- The Washington Times - Friday, August 20, 2004

A Chicago real estate investment company yesterday announced plans to buy the Rouse Co., developer of Columbia, Md., and Harborplace in Baltimore’s Inner Harbor, for $12.6 billion in stock and debt.

General Growth Properties Inc. said it will pay Rouse shareholders $67.50 per share to expand its real estate holdings nationwide. General Growth will take control of Rouse’s 150 properties, including 37 regional malls, six mix-used projects and 40 million square feet overall, to become the second-largest owner of malls in the country. It already owns or manages 178 shopping centers.

News of the merger, which still must be approved by Rouse shareholders and regulators, sent Rouse shares soaring $16.04, or 31.6 percent, to close at $66.65 on the New York Stock Exchange yesterday.

“The Rouse Co.’s portfolio … has always been considered one of the most highly productive and well-positioned collections of properties in our business,” said General Growth Chief Executive Officer John Bucksbaum.

Rouse developed the Mall in Columbia, Towson Town Center and White Marsh Mall, and is completing a massive renovation of the Fashion Show, one of the most popular malls in Las Vegas.

The sale marks another chapter in the storied history of the Columbia company, which was founded in 1939 by James W. Rouse as a homebuilder and evolved into one of the most recognizable real estate developers and urban redevelopers in the Baltimore-Washington region.

In 1963, Rouse made its biggest mark on the region by purchasing more than 14,000 acres that eventually would be transformed into Columbia, one of the first planned communities in the nation and a new model for suburban development.

Rouse’s projects, which also include the Faneuil Hall shopping area in Boston and New York’s South Street Seaport, “changed the way people thought of growth in the suburbs,” said Michael Beyard, a senior fellow at the Urban Land Institute. “It’s a legacy of proving that cities are not dead.”

President Bill Clinton in 1995 awarded Mr. Rouse the Medal of Freedom, the highest honor that can be given to a civilian, for creating a “blueprint for reviving community” and “healing the torn-out heart of America’s cities.” Mr. Rouse died in 1996.

General Growth executives did not say whether Rouse’s Columbia headquarters would be a prominent part of the merged company, but analysts suggested the office’s executive and administration positions could be eliminated to save money. The company has more than 3,100 employees, about 200 of whom are based locally.

General Growth is expected to sell any office properties it acquires in the deal and could sell Rouse’s land-development business, analysts said. By selling some parts of the business, General Growth would be able to reduce its $23 billion debt load, which now makes up for 71 percent of its total capitalization, by far the highest in the industry.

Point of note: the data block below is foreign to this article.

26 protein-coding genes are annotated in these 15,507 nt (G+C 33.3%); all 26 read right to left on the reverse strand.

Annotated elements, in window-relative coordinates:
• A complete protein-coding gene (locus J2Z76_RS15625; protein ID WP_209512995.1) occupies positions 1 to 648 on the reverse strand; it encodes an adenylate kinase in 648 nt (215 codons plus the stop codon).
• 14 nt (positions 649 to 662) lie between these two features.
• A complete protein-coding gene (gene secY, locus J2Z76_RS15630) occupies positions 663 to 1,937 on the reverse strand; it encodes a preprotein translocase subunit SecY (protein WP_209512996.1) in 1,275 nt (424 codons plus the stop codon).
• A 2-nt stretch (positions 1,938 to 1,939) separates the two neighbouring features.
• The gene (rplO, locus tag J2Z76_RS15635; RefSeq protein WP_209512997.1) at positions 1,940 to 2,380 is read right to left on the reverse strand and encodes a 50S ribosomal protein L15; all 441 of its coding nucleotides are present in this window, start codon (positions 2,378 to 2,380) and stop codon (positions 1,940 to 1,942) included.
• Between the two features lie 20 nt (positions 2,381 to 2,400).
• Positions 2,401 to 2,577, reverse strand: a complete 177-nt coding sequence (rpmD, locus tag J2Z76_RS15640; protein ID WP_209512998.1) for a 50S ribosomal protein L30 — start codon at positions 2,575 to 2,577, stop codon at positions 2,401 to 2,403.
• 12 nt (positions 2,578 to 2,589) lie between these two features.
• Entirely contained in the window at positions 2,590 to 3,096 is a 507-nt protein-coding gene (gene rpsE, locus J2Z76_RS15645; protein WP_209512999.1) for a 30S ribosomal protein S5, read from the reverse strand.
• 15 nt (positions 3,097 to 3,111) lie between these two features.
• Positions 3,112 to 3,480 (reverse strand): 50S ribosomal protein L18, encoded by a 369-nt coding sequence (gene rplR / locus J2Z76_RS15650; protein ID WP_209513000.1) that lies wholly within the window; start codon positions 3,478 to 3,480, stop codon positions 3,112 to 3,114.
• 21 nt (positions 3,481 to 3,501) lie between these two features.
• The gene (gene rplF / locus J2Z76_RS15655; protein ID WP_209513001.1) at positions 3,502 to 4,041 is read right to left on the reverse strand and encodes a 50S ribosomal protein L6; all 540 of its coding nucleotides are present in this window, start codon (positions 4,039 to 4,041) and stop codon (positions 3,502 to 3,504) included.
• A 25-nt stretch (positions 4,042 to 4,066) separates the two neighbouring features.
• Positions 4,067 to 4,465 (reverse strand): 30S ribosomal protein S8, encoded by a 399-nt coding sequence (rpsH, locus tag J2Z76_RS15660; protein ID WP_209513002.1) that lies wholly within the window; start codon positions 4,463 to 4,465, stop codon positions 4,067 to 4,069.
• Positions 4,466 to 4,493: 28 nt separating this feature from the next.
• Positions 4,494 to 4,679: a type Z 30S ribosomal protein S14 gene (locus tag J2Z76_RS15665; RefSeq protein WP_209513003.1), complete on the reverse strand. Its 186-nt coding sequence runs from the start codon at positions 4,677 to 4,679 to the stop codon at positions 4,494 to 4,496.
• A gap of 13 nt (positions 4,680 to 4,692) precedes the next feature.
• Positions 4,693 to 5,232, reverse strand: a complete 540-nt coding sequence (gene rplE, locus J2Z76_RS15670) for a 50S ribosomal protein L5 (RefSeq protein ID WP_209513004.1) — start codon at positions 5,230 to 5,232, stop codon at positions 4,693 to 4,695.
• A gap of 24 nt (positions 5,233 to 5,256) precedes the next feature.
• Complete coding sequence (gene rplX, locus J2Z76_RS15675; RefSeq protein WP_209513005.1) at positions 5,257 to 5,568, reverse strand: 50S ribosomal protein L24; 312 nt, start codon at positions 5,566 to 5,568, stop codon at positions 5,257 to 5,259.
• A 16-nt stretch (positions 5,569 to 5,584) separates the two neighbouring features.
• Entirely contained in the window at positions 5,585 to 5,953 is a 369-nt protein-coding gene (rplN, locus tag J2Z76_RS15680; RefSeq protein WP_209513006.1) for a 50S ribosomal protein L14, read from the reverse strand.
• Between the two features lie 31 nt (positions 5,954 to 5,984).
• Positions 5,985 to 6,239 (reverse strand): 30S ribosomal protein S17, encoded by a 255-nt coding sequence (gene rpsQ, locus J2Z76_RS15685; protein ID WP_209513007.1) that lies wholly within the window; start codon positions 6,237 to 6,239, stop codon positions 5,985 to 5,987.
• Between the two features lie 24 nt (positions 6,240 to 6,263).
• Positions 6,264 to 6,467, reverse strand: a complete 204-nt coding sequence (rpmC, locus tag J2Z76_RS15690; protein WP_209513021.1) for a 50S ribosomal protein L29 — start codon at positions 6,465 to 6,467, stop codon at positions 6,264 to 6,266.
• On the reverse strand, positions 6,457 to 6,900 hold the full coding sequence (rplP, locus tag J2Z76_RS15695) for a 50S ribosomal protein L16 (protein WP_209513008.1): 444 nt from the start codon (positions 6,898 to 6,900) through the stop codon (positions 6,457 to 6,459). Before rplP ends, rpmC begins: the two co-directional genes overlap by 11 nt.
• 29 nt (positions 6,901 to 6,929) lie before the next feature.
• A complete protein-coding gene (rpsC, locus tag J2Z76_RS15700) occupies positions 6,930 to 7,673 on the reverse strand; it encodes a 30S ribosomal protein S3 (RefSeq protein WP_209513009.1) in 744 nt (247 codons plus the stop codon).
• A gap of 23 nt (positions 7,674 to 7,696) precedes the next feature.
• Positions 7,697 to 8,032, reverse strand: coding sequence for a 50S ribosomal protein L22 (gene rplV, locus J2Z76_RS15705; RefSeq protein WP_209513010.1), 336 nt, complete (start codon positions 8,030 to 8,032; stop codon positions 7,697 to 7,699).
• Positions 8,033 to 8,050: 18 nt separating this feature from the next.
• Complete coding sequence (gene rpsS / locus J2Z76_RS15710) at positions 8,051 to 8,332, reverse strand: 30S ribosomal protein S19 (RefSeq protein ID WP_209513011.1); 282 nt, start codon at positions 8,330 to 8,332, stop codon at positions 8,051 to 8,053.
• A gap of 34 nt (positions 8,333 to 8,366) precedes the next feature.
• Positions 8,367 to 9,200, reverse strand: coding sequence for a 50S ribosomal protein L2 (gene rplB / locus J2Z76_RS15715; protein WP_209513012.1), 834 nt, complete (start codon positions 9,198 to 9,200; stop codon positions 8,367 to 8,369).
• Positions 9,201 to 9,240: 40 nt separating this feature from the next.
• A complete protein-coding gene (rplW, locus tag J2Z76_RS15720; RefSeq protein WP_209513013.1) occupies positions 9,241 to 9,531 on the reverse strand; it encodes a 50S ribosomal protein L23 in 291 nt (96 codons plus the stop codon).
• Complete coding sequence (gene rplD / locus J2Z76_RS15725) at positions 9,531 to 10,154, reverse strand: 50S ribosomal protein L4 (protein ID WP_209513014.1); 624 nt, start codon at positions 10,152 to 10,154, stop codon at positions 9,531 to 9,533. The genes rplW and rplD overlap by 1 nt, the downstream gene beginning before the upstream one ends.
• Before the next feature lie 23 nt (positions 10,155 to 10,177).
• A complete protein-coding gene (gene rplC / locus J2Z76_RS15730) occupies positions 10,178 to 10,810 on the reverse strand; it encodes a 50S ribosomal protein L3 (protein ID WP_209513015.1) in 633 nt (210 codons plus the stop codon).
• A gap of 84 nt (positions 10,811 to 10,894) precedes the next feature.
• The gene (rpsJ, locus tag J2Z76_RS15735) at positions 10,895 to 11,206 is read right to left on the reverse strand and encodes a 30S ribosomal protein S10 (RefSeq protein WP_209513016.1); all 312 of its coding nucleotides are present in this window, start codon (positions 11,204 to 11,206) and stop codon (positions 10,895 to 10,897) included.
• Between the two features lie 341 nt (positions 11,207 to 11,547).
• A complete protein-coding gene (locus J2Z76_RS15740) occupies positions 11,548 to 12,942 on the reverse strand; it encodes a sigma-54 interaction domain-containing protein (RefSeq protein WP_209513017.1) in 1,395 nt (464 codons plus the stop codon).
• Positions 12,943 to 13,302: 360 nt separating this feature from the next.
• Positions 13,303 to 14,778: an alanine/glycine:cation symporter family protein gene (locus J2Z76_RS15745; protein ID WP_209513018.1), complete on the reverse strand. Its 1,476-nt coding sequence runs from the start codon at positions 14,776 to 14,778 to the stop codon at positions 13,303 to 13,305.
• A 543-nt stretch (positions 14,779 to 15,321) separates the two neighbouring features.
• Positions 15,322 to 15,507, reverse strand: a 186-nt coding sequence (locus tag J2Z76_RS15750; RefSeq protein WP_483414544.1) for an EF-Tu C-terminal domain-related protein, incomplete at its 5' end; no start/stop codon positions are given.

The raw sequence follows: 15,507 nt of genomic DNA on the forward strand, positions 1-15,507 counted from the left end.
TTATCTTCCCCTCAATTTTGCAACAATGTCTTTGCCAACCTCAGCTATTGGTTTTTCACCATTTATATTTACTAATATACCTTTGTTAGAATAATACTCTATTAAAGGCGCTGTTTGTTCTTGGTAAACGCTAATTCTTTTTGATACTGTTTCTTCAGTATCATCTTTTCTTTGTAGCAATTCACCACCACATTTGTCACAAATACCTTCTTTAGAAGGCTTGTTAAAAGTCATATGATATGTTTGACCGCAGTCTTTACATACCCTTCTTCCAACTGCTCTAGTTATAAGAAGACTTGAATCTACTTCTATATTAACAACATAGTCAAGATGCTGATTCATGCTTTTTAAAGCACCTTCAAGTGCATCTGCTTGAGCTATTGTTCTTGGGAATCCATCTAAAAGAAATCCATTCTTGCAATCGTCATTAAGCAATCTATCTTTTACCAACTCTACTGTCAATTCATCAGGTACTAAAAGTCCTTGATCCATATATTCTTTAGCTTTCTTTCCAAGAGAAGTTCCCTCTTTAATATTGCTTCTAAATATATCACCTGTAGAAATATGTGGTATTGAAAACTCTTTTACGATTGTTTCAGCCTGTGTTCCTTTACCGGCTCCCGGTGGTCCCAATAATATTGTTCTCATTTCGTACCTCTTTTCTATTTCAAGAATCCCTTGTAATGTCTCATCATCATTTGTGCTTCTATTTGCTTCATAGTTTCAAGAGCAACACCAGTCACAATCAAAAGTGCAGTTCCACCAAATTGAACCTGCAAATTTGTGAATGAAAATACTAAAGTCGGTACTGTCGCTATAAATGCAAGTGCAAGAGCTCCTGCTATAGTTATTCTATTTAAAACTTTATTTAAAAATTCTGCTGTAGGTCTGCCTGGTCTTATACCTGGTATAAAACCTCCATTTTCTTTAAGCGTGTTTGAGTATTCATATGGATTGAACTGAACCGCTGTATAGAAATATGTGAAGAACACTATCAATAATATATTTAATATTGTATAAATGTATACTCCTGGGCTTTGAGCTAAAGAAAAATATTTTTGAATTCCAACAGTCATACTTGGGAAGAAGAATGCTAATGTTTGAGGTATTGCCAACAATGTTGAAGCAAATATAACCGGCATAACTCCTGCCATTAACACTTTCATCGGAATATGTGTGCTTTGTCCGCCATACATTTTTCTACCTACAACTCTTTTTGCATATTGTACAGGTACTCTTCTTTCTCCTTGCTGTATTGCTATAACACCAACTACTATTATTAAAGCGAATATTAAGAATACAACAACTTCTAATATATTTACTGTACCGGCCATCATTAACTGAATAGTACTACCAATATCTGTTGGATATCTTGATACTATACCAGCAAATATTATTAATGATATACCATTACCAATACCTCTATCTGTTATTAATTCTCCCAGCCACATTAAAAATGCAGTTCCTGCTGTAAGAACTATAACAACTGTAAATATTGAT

Members of the local business community said they feared Rouse’s development philosophy could change after the sale. Real estate analysts said Rouse has a reputation as a pioneer because of Columbia, Harborplace and other developments that were ahead of their time.

“The question you have to ask is how much will it modify their operations … and you have to concern yourself with, well, General Growth is based elsewhere,” said H. Walter Townshend III, president and chief executive officer of the Baltimore/Washington Corridor Chamber of Commerce.

But other analysts said Rouse in recent years has functioned like most other real estate companies.

“They had evolved into a more mainstream type of commercial developer … the company in the later years was more conventional and in the mainstream of the field,” Mr. Beyard said.

Of greater concern to some area businesses is whether the acquisition will affect Rouse’s community involvement. Rouse executives sit on numerous boards of directors for area charities, and Mr. Rouse and his wife, Patty, founded the Enterprise Foundation, a nonprofit community development organization.

“Rouse has been a big supporter of the community,” said Cole Schnorf, a principal with Manekin, a Columbia real estate firm that has worked with Rouse. “The emotional part of me is disappointed [with the sale], but when you sit back and think about it dispassionately, it’s business.”

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